So, again, pyrolysis isn't the right / ideal tool for every sustainability issue we face. And the primary human reaction to any new claim is almost always doubt. There is a chance with the Biden administration that biochar can garner federal support for its core claim that it can be used to sequester carbon in a sustainable way. So I think that should be the focus of any policy appeal made.
Is it appropriate to send this comment on to Beverly Paul (bpaul@...)? I don't understand what the original post is asking for in this regard.
Nando and Rick,
Thanks for explaining the major challenges regarding turning organic matter into biofuels thru pyrolysis. How would you solve the problem of the GHG emissions from aviation fuels? Do you know of a better way? Commercial passenger jets will not be replaced by planes powered by batteries and props in the foreseeable future.
Why couldn’t we take abandoned or degraded farmland, of which there is an enormous amount all over the country and the world, and use it to raise switchgrass, which is a sustainable perennial. Switchgrass grows quickly and can be harvested very efficiently, using existing mechanical equipment. Build a biofuel/biochar pyrolysis plant right on the site to minimize transportation costs. Use the biochar to add carbon to the soil. The biochar would sequester carbon and improve the soil, while the biofuel could be used in commercial jet passenger planes. Surplus biochar could be sold into the ag market or for other uses.
This approach would require carbon credit funding for both the aviation fuel and the biochar, but I expect that will be coming soon, as climate change intensifies.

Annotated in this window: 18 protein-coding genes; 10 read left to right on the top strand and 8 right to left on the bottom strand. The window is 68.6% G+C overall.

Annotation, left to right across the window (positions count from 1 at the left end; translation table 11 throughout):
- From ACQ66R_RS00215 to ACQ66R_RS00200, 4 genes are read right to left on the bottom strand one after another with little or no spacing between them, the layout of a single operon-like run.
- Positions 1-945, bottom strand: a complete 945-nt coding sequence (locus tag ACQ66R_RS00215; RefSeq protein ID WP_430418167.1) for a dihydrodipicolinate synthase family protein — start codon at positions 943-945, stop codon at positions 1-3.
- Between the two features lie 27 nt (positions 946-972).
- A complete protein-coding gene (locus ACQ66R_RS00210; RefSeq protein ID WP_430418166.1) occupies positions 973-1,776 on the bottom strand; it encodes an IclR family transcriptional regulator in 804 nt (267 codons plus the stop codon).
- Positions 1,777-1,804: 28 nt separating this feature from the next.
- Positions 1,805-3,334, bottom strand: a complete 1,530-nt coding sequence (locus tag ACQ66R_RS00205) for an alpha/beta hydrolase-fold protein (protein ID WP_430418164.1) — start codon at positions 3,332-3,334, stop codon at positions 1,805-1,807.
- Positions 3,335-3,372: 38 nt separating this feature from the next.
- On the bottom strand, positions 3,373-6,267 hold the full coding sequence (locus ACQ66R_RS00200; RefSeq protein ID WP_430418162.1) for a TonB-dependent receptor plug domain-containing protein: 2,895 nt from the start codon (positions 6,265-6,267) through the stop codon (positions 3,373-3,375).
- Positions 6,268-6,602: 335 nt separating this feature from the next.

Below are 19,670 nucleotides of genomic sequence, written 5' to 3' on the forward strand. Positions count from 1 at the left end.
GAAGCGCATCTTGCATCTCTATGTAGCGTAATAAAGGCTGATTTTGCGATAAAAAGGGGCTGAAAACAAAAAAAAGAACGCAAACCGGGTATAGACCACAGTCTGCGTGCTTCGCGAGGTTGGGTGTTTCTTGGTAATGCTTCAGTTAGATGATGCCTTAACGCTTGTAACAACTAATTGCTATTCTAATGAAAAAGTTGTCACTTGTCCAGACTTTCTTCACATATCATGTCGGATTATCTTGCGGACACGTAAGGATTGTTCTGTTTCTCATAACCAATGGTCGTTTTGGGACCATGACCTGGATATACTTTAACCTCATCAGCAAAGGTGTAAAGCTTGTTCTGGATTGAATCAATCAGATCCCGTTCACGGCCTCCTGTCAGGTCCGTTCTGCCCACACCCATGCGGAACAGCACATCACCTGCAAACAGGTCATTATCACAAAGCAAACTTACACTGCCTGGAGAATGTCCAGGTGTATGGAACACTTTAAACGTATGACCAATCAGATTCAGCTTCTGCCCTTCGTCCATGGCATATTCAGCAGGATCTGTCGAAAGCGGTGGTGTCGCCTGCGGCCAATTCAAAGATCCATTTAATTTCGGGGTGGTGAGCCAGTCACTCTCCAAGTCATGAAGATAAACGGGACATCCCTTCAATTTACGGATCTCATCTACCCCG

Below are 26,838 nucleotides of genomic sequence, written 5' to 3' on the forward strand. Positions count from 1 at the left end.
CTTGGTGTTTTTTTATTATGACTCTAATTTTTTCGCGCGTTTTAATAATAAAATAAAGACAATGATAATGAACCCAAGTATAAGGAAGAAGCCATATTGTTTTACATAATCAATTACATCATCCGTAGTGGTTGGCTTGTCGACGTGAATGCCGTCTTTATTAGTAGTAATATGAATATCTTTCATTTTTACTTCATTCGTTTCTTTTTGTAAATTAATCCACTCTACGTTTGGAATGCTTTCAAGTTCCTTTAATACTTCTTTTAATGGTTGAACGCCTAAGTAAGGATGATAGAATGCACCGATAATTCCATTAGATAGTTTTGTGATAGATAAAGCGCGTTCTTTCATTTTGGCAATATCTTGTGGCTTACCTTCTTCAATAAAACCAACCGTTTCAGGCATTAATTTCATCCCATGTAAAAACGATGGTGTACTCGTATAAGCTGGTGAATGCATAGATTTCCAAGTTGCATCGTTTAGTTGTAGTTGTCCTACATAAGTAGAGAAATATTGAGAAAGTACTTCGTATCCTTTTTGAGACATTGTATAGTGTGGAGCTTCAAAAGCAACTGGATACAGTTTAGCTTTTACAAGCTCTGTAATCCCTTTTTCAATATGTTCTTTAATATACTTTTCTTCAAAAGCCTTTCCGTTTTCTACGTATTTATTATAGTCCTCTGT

Nando, You are spot on.
re Cool Planet, I was there ground zero. I led the team that did the first mass and energy balance, and capital cost. Then I moved to biochar.
Fuels. Capital expenses were extremely high on a per gallon of fuel basis. They were applying technology used in refining.
A Biorefinery can not achieve economies of scale that a refinery can because it can only procure biomass from a small area before trucking costs kill variable costs.
And you can not produce liquid fuels, which have very high energy density, from biomass because wood has low energy density. (Unless you find a way to violate the first law of thermodynamics)
So the system needs to be energized (with natural gas) The use of natural gas to energize the think kills carbon negativity.
The economies and energy balance started to look acceptable if you make more biochar, and less biofuels. Problem is, a large market for biochar does not exist.
I completely agree with our perspective that biochar should be focused on carbon sequestration. You can produce biochar at steady state without needing outside energy. Biochar can also reduce water for degraded soils.
On Mar 14, 2021, at 1:32 PM, Nando Breiter <nando@...> wrote:
I have a question. Why the emphasis on liquid biofuels in this document? Has there been some innovation since Dynamotive went bankrupt pursuing a very well financed effort to develop and commercialize liquid biofuels via pyrolysis?
I suppose my concern is that if we keep trying to spice up a pitch for biochar carbon sequestration with a we can have our cake and eat it too promise of liquid biofuels, then we may undermine our effort.